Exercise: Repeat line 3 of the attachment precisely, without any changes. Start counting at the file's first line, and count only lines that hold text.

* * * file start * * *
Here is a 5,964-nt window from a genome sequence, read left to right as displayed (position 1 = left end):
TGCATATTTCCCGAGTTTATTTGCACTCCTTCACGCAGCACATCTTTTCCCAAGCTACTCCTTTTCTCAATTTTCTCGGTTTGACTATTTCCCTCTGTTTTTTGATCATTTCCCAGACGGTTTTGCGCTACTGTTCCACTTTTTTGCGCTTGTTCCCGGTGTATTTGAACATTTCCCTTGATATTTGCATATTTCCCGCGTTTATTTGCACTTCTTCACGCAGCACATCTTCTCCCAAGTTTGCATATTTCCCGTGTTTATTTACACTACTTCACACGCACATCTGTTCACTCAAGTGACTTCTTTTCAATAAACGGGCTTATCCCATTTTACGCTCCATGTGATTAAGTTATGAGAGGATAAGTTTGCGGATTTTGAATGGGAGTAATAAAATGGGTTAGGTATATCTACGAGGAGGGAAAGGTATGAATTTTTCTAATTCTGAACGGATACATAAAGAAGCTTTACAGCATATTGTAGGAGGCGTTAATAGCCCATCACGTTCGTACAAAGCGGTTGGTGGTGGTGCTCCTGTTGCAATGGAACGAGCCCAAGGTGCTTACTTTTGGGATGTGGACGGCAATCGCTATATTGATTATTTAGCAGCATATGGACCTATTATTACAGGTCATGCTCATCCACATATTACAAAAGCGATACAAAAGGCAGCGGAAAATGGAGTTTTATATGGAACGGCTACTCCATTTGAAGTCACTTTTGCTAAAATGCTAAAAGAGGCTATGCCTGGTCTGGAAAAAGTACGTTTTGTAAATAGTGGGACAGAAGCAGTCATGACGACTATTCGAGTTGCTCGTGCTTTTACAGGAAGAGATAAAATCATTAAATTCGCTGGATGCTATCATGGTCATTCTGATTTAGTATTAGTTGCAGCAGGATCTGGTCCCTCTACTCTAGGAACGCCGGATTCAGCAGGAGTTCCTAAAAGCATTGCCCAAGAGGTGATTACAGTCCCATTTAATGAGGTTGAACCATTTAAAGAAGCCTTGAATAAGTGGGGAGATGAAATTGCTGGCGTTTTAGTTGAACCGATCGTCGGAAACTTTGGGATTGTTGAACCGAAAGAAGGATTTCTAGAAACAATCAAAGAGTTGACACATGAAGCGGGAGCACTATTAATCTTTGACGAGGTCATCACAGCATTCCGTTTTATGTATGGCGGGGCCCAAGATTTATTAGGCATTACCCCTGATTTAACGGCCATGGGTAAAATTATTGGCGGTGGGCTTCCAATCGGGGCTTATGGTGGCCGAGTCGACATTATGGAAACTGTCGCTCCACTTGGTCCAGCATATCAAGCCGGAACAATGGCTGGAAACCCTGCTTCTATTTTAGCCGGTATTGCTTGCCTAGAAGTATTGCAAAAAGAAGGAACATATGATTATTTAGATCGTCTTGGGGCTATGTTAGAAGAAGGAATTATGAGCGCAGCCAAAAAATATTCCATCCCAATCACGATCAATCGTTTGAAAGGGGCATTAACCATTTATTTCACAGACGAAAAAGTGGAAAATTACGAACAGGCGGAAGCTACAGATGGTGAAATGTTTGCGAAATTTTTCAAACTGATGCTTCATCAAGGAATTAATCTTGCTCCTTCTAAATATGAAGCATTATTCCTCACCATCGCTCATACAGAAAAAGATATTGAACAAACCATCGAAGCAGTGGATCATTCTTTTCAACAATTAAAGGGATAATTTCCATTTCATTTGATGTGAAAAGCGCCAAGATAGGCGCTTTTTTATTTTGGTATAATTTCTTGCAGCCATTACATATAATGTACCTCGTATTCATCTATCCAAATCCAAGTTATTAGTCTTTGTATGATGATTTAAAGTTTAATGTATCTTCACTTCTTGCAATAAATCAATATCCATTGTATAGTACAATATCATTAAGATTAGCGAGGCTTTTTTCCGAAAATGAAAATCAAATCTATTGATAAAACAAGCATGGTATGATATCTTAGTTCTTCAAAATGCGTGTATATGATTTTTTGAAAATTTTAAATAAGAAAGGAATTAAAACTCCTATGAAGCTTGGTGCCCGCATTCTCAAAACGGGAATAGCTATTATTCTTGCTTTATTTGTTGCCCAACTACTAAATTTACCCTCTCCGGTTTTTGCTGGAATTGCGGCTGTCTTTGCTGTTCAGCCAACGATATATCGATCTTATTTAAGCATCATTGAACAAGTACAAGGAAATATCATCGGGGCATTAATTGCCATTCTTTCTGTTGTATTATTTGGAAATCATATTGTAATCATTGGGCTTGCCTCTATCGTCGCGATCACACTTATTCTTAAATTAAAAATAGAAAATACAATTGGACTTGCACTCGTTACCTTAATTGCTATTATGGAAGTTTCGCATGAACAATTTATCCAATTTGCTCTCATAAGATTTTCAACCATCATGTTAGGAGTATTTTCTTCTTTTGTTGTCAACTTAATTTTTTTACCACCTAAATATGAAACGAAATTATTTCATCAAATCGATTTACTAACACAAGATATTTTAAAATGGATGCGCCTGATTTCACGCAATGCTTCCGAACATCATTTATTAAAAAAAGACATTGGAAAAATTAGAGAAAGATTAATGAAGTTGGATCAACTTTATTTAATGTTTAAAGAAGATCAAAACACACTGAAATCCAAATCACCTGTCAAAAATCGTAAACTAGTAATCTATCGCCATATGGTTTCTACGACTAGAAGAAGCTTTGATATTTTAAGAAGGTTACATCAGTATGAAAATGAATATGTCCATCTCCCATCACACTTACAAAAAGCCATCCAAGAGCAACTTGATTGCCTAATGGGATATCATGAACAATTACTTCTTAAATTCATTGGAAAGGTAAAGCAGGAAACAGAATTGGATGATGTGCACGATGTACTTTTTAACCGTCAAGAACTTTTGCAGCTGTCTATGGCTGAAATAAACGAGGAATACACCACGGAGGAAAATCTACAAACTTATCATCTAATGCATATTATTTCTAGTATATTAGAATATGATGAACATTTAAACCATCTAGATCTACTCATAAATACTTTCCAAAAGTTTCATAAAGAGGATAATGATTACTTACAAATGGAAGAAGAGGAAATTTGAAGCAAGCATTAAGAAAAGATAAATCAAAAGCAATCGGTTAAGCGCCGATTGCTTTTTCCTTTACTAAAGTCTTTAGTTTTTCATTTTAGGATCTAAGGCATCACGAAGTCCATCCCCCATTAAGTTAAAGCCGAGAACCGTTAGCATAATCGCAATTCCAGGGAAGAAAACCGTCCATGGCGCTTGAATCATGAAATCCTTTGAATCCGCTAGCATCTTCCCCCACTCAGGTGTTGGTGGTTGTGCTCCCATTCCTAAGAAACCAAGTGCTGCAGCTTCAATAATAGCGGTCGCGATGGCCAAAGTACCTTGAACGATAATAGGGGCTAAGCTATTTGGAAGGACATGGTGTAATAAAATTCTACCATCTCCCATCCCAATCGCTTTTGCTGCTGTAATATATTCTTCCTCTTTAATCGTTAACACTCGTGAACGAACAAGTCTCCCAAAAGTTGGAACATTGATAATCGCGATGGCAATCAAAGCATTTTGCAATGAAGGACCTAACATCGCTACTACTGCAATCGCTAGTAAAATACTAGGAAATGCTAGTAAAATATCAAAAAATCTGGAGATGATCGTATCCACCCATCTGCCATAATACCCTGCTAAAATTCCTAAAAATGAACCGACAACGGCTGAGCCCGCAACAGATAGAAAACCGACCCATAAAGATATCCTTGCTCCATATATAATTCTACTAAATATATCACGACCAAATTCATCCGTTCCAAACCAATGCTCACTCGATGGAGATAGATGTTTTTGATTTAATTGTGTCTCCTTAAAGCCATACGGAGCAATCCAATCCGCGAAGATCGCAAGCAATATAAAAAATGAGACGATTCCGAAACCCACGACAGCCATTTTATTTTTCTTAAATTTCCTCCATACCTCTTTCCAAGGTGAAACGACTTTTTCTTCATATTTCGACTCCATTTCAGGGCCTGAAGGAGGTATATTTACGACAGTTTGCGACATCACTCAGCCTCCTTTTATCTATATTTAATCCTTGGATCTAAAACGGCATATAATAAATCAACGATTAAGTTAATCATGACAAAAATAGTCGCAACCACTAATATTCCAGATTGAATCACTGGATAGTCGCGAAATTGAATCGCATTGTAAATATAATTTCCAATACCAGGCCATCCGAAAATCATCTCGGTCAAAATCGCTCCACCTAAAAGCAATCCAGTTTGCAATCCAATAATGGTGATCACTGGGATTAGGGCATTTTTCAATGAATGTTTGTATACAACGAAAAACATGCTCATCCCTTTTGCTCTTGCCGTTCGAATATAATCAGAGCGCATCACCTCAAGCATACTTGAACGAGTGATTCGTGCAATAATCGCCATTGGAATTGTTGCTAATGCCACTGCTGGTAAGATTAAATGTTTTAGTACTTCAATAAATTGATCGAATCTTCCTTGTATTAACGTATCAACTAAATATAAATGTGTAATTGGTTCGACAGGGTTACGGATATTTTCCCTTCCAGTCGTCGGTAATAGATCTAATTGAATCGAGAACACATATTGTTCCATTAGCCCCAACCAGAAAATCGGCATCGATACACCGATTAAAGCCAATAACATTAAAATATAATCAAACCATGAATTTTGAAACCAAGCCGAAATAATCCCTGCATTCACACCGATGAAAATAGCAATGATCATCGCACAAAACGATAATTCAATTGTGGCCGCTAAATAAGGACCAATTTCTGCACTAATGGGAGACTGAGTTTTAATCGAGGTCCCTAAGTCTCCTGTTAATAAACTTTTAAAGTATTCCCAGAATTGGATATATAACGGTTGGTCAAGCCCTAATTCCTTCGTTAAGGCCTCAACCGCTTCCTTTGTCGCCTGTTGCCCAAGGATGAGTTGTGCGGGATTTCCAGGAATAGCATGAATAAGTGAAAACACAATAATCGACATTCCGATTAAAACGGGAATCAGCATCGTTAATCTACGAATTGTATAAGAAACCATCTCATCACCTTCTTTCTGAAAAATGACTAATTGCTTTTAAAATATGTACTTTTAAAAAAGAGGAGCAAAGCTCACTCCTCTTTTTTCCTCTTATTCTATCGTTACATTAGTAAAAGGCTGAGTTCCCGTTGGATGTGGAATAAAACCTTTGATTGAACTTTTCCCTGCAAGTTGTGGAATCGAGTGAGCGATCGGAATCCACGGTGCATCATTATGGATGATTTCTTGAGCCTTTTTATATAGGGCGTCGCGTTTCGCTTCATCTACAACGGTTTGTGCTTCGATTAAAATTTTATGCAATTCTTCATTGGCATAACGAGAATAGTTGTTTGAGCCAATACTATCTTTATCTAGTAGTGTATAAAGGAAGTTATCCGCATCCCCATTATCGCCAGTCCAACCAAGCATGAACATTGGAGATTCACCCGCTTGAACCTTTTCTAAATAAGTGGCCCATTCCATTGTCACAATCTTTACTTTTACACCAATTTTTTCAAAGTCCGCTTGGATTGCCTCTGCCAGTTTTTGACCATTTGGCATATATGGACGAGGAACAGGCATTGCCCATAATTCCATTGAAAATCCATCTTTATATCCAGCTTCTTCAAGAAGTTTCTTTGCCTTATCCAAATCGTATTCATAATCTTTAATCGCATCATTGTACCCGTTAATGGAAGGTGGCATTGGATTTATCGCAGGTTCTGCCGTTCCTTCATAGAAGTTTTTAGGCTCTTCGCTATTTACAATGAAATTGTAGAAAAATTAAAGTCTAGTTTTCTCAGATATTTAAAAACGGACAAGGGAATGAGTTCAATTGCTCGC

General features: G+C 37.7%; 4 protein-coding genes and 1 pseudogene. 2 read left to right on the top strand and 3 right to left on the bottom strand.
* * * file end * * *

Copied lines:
General features: G+C 37.7%; 4 protein-coding genes and 1 pseudogene. 2 read left to right on the top strand and 3 right to left on the bottom strand.